Coppola's Ode to Rusty James and The Motorcycle Boy
Whilst some adore them I tend to dislike movies which end up being style over substance, trying to impress and entertain by being artsy rather than through the story. And I was sure before sitting down to watch "Rumble Fish" I was going to dislike it due to Coppola's attempt to make an art movie for teenagers, shot in black and white with a variety of low camera angles and stylish techniques. But whilst "Rumble Fish" does feel like one massive experiment with Coppola trying out various styles it has one thing going for it and that is the acting especially from Matt Dillon which makes what would have been an annoying movie into something quite captivating. And saying that it's even stranger because "Rumble Fish" has a rather run of the mill teenage rebellion storyline and feels at times almost abstract with the indulgent styling.
Months after his brother, The Motorcycle Boy (Mickey Rourke - Body Heat), left town Rusty James (Matt Dillon - You, Me and Dupree) is trying to live up to his brother's notoriety by keeping his small gang going. But Rusty James is no Motorcycle Boy and with the gangs becoming a thing of the past he seems to be rebelling just to be like his brother. He's not helped that without a mother, an alcoholic father (Dennis Hopper - True Grit) and a girlfriend, Patty (Diane Lane - Nights in Rodanthe) he treats like crap he has very little going for him. But when he is drawn into a gang fight his life will have to change especially when his brother, The Motorcycle Boy, returns.
To be honest the storyline to "Rumble Fish" is almost unimportant because this is Francis Ford Coppola trying to be different and make an art movie for teenagers. And whilst I am not a fan of style over substance in a way it is a good thing because the experimental styles help mask the problems with the storyline. Having said that the storyline which basically revolves around teenage rebellion has some nice elements especially with Rusty James trying to keep alive the gangs and follow in the footsteps of his brother The Motorcycle Boy. It allows the storyline to explore elements of living in someone's shadows and trying to be something which you are not and this side of the story works reasonably well with a message which reveals itself as things unwind. But then it almost feels like Coppola is experimenting with the story, telling it in almost cliche chunks rather than allowing it to flow. It makes "Rumble Fish" a bitty movie of episodes which struggle to link together and in being so makes it hard work to really get into.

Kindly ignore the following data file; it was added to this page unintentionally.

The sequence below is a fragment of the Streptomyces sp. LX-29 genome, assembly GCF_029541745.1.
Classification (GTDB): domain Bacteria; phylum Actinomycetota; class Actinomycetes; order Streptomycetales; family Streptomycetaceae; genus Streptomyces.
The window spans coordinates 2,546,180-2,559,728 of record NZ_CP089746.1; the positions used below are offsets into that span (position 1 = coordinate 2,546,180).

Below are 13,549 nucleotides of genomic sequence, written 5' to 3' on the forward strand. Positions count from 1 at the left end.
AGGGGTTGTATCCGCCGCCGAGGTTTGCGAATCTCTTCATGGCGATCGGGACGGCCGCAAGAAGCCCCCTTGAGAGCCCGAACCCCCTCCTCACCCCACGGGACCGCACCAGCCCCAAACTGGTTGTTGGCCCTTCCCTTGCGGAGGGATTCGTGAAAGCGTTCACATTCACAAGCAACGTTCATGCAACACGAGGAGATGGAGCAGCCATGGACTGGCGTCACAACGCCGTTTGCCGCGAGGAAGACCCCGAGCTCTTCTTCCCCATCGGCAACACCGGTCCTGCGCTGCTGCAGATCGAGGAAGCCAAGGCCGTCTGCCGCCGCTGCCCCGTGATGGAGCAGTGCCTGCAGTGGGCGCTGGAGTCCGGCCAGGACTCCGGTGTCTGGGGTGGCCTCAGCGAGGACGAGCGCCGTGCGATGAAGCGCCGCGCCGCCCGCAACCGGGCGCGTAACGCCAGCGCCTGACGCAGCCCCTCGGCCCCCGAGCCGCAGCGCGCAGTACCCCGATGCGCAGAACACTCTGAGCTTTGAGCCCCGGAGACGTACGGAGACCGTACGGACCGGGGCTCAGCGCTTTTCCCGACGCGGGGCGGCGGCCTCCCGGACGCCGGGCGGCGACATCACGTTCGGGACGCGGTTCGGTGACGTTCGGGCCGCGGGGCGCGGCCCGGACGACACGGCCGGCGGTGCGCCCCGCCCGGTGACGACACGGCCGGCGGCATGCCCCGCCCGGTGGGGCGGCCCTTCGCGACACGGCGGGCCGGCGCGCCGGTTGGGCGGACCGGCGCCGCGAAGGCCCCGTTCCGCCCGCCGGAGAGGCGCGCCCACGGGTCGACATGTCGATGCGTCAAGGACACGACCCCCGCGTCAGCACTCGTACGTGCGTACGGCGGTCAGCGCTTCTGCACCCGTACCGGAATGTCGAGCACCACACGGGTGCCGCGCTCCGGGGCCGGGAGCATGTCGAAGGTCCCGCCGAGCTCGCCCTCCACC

But as already mentioned "Rumble Fish" is all about the style and Francis Ford Coppola certainly goes all out to deliver an original looking, artsy movie for teenagers. Elements of it work especially the use of black and white with just the occasional flash of symbolic colour. And the low level camera angles add something quite clever about it, capturing the action and the cloud filled skies at the same time. But it gets too much and scenes become less about the story and what trick Coppola will employ to jazz it up. And because of that whilst the style helps to cover up the bitty nature of the story it also ends up distracting when things actually get good, no more so in an early street fight which could have been spectacular if it wasn't for Coppola trying to make it look artsy.
Despite what for me is an over indulgence of style "Rumble Fish" is a captivating movie and it is the performances which make it so captivating. There are good performances through out from the likes of Diane Lane, Dennis Hopper, Nicolas Cage, Vincent Spano and Mickey Rourke but it is Matt Dillon who stands out. Dillon's portrayal as the rebellious Rusty James is full on, delivering the aspect of someone not only trying to keep the past alive but also trying to be something he's not by trying to take his brothers place. It is all very raw, emotional acting which occasionally feels forced as Dillon seems to be searching for the lines but just watching him bring Rusty James to life, fighting for a cause not worth fighting for is marvellous. And to be honest with out Dillon's captivating performance I would have probably ended up hating "Rumble Fish" for its artsy nature.
What this all boils down to is that "Rumble Fish" is a movie which I am sure has and will continue to split audiences. Coppola's indulgent experimental styling is really what the movie is all about and the actual storyline whilst having a message boils down to being about teenage rebellion. As such the style over substance is enough to put many people off but then there are the performances, most notably from Matt Dillon which ends up outshining all the style and draws you into his character of Rusty James, almost forcing you to continue watching when the style gets too much because the rawness of his performance is captivating.